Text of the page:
Core Web Vitals measures stats around screen loading time, ease of interaction and visual stability. You can use the Core Web Vitals measuring system within Search Console as a guide on where improvements should be made. This is where UX and SEO teams can work together to assess elements across a website that may be contributing to a poor Core Web Vitals score. It may be unnecessary interactive elements or superfluous codes or scripts that are contributing to poor scores, such as unnecessary JavaScript. Optimising them so they load quicker or removing them altogether can be a joint venture between SEO and UX teams to improve the experience for users.

Site structure

Whether you’re building a site from scratch or improving the structure of an existing one, improving website navigation and architecture is an arena where SEO and UX come into their own as a combined entity. SEO teams will be focusing on structuring websites and their navigation in a way that is friendly and optimal for search engine crawlers. The aim here is to provide a clear journey for them to navigate through pages and crawl and index content accordingly. A typical headache of large websites, for example, is building out web pages that sit deep within the site architecture and are hard for users and search engines to find. Improving click depth is something SEO and UX consultants can work on collaboratively, and this can be done by structuring websites using clear taxonomies, categories, and collections that the user (and search engines) can navigate through with ease. Providing clear journeys across your content with clear paths to conversion is something UX and SEO teams can work through together.

Page layout

As well as a logical and user-friendly site structure being mutually beneficial for SEO and UX, actual page layout within individual content pieces is also something to collaborate on. Consider this: you have a well-written piece of thought-leadership content on a topic relevant to your industry. The aim of the piece is to pick up on popular search terms around the topic, draw users to your content, and then keep them on the page until they hit a conversion action. This can be achieved by using semantic HTML to structure elements such as headers and sub headers, so users can navigate through the page with ease. Bolding out key elements in the text, ensuring there are relevant line breaks, and using imagery throughout to keep eyeballs on the page are some great ways UX practices can complement some of the SEO work done in providing helpful content. We’ll go into more specific details around how certain UX approaches can help drive more engagement and conversions on SEO-led content next.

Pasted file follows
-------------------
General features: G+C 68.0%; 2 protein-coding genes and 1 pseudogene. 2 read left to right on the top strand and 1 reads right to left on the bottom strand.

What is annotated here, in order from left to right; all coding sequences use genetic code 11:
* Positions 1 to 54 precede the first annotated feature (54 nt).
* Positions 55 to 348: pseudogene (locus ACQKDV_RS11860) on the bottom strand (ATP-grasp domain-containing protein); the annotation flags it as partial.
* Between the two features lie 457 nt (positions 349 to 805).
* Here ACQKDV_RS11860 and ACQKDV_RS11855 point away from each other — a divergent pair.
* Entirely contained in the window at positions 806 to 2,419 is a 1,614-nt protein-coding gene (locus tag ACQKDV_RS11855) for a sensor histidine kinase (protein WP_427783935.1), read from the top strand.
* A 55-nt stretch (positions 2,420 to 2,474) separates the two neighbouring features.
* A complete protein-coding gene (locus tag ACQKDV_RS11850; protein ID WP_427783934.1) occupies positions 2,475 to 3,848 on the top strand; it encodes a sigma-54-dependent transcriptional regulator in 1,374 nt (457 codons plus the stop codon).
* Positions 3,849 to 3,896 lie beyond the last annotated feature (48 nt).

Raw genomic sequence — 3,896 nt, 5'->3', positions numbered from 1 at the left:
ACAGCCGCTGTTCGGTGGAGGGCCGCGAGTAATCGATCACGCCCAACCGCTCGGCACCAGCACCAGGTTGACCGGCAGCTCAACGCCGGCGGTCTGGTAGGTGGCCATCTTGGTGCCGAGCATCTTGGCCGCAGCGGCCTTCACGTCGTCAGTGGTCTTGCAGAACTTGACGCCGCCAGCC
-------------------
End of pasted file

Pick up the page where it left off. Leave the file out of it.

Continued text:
The role of UX in content and optimising user intent 

As we’ve discussed in previous blog posts, matching user intent around certain keywords should be the ultimate aim for SEO teams when they’re publishing content. No longer does Google simply return search engine results based on straightforward keyword optimisation; its modern algorithm is much better at providing answers based on the deeper search intents behind queries. 

This is where UX professionals can really help. For example, a travel website may be publishing an in-depth piece on the topic of “Hidden Gems in Barcelona”. Old-style SEO would dictate that an article is spun up and is simply peppered with keywords around terms such as “hidden gems Barcelona” or “secret things to do in Barcelona”. This might still be applicable to some degree, but the sophisticated, modern-day user will likely want to see their intent matched early on in the content. 

This is where UX elements such as tables, summaries, graphics and videos can be deployed in the content. Instead of seeing a wall of text detailing these hidden gems (regardless of how good the copy is), users will likely prefer a summarising table element or visual summary at the top so they can navigate and browse around the article as they see fit. Within such listicle-type pieces, it’s likely that users who know about Barcelona will be looking for two or three hidden gems they might not have heard of before. Providing a clear way to jump to the locations within the article and get the lowdown on such places is a great way that UX can help match search intent.